If home prices level off, there will be a considerable impact on housing credit performance in the alternative real estate markets (ie. Jumbo, Alt-A and subprime products), according to a report released last week by UBS Warburg. The incident would "cause defaults to rise, and would boost loss severities to an even larger amount," wrote analysts at the firm.

Additionally, if housing appreciation stops, the cash-out phenomenon will slow significantly, something that could have a major impact on the overall economy.

"There does not need to be a decline in housing prices for credit performance to worsen," said Tom Zimmerman, ABS researcher at UBS.

All it takes, he said, is for the rapid appreciation of home prices seen in the last five years to slow to zero or to be limited to small percentage increases.

UBS researchers stated that the most apparent effect of the leveling off of home prices would be the sharp rise in loss severity. They explained that losses are a function of both the default rate and loss severity. It is possible to have high default rates and still have only a few losses if LTVs are low enough or if there is enough appreciation. With a 5.0% to 8.05% rise in home prices in the last six years, it is apparent that loss severities would have been at higher levels without those increases.

Analysts cited an example to show the effect of housing-price inflation on loss severity. If housing prices have risen 10% and loss severity on a liquidation was 20% without price inflation, the loss would have been about 30%. Of course this is only an approximation. The actual severity would be closer to 32.5%.

But will prices really level off?

Given the data analyzed, researchers at UBS believe that home prices are not in a bubble phase or near bursting. However, a strong case could be made for slower home price appreciation in the coming years. Historically speaking, periods of quick price appreciation have been followed by periods of below-average gains. This would actually mean a period of zero housing inflation in a low inflation environment.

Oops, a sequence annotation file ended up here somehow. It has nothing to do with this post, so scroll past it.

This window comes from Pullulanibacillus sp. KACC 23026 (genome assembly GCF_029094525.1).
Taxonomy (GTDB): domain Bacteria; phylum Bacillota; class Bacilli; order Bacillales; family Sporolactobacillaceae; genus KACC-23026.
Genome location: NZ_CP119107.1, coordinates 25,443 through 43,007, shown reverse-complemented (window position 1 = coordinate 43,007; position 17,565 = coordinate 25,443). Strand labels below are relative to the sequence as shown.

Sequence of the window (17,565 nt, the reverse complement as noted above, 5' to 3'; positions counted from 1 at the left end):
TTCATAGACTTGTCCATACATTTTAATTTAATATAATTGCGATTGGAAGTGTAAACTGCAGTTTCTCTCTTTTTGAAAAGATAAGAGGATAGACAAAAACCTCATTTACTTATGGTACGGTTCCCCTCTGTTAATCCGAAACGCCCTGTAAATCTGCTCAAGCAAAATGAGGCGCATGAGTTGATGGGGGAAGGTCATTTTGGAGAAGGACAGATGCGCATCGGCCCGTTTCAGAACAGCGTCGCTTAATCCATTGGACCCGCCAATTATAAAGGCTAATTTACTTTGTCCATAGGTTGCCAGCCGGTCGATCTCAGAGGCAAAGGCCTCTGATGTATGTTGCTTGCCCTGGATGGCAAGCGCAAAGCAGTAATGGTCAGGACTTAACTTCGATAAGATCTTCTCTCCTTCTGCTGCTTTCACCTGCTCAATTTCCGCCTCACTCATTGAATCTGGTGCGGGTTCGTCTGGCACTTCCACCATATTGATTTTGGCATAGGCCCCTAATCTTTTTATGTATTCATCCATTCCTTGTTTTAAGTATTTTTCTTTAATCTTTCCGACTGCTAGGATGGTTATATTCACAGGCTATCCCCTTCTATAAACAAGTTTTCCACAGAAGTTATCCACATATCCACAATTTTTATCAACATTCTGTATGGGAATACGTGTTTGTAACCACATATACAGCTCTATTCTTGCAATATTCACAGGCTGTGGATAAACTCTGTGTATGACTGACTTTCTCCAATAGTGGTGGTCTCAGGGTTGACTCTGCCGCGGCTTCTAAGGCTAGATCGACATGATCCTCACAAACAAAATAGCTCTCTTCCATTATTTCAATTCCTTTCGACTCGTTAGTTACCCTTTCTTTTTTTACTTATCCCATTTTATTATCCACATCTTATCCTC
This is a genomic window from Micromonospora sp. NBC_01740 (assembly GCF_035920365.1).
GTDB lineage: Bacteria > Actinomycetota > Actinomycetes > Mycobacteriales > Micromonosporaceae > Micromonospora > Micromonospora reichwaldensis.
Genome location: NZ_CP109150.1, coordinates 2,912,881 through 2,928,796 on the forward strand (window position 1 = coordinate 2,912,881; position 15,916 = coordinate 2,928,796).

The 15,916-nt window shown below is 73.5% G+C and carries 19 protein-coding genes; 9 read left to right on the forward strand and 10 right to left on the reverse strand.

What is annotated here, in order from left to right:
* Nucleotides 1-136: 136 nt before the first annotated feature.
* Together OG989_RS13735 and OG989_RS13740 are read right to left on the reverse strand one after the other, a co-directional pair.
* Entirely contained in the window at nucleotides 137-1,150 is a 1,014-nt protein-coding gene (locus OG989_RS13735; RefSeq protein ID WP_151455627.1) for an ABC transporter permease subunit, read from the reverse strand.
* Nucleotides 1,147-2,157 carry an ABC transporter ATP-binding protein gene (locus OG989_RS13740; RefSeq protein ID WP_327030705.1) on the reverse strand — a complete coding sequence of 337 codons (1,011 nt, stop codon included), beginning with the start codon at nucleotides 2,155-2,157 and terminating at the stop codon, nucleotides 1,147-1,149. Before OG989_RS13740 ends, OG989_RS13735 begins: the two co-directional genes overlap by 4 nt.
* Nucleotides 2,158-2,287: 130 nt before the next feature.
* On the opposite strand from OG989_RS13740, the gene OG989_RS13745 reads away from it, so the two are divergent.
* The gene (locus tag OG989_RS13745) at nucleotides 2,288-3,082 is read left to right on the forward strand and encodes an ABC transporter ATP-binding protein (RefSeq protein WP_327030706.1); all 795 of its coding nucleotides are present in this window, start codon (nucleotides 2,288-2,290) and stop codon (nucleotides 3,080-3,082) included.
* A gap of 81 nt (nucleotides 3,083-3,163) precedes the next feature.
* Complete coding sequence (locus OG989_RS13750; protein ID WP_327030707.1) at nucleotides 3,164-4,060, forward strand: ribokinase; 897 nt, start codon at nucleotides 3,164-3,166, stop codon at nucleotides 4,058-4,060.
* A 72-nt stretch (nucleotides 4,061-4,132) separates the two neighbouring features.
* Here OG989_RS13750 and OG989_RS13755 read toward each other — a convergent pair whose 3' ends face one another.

With the slowing of the economy and unemployment rising, analysts stated that there could be a slowdown in the buying of big-ticket items, including homes. Because of these factors, analysts believe that the odds are for a leveling off of home prices in the coming years even without a housing "bubble."

UBS looked at home-sales volume, home price appreciation, real home-price appreciation, and housing affordability. In terms of home-sales volume, the researchers focused on existing home sales in their analysis as opposed to new home sales because existing home sales usually represent 83% of annual home sales in the U.S. On the other hand, new housing only comprises about 17%. In terms of home-price appreciation, analysts utilized the Freddie Mac price series since it is based on same home price changes, making it the most valid approach for calculating changes in home price. In contrast, National Association of Realtors data is only an average of all homes sold during a set time (the NAR series does not take into account changing composition of home sales, which may bias results).

UBS is currently studying the impact of housing prices on the loss severities and defaults, comprising differences that may exist in the Jumbo, Alt-A and subprime sectors. They are also going to examine how factors such as LTV, PMI and other variables can affect loss severity and defaults in the coming weeks.

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